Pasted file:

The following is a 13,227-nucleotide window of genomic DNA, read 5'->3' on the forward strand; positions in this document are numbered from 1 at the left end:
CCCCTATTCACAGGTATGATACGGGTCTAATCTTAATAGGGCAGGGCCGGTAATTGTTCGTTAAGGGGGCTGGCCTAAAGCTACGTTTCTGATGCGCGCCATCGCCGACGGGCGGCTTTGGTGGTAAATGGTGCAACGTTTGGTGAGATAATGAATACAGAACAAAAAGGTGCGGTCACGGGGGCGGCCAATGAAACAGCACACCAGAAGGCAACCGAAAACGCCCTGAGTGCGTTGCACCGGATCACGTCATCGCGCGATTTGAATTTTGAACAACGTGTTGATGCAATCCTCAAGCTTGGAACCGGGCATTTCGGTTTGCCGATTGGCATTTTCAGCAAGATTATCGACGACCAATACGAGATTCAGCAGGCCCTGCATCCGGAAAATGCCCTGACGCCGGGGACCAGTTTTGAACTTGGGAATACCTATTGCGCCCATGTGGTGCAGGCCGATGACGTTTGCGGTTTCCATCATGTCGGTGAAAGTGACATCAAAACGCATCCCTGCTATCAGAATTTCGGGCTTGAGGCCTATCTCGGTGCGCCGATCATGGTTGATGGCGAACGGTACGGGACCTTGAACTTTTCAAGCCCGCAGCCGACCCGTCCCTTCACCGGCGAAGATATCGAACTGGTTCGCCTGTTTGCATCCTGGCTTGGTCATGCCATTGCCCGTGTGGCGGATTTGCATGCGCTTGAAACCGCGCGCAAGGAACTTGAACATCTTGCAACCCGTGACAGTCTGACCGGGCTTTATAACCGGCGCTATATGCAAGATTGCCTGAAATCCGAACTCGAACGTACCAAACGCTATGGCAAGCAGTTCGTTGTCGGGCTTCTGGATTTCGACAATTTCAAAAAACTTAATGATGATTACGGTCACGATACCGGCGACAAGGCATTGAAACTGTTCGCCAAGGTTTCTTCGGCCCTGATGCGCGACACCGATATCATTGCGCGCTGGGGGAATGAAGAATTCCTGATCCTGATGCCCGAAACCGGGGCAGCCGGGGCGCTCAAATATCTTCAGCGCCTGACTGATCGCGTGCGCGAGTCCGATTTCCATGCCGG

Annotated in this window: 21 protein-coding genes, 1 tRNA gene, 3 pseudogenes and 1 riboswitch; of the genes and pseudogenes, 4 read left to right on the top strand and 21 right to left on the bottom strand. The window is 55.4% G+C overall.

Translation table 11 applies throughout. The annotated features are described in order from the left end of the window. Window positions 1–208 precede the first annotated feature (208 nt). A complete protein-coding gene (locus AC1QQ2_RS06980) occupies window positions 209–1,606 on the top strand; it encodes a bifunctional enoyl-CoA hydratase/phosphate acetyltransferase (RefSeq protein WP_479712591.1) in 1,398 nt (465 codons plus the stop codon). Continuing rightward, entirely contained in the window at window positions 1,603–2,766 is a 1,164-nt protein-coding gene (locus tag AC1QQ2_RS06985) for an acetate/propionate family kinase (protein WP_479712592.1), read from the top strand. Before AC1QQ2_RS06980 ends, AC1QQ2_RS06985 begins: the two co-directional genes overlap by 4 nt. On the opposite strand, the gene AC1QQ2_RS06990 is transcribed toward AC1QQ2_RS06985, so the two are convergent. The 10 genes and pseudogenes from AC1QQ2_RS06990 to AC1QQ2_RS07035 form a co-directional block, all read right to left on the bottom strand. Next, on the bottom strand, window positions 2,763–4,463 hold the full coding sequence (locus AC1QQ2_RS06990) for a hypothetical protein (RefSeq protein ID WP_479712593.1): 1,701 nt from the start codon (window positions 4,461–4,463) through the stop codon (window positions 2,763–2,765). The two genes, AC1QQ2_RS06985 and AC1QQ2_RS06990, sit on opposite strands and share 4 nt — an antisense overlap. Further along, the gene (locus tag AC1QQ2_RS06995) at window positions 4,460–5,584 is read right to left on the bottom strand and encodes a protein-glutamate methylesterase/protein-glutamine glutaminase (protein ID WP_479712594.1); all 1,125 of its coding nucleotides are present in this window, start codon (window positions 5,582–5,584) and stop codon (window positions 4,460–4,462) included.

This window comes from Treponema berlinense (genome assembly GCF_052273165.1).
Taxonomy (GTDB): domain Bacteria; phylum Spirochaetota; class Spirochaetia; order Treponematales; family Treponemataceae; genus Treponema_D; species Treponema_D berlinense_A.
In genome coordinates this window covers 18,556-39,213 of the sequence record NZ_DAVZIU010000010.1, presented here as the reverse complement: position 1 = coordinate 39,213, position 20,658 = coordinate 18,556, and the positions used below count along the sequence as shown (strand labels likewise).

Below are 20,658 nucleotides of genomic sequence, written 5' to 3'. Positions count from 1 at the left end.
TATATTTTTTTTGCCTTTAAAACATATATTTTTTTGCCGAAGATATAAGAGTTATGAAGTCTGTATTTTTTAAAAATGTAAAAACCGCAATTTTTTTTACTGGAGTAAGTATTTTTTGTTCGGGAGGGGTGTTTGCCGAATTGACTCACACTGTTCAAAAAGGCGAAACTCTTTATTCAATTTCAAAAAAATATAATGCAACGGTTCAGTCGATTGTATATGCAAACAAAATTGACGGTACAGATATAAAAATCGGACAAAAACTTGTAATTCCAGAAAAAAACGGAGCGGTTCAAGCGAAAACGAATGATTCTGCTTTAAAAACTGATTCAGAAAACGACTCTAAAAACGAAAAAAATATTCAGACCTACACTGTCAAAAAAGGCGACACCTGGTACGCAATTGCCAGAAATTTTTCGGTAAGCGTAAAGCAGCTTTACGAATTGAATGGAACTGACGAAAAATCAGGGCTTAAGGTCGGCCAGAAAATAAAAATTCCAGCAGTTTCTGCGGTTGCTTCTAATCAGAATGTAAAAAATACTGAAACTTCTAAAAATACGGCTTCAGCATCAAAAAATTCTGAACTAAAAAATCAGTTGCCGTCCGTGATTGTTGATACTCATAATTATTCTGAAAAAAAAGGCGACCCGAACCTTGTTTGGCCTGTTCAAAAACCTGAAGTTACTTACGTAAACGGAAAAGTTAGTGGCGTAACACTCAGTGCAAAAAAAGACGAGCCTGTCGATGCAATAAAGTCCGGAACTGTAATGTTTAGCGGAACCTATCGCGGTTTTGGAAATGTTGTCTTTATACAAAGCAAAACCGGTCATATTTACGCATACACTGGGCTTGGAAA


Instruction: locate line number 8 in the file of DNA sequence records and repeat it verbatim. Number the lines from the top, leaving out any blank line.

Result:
Below are 20,658 nucleotides of genomic sequence, written 5' to 3'. Positions count from 1 at the left end.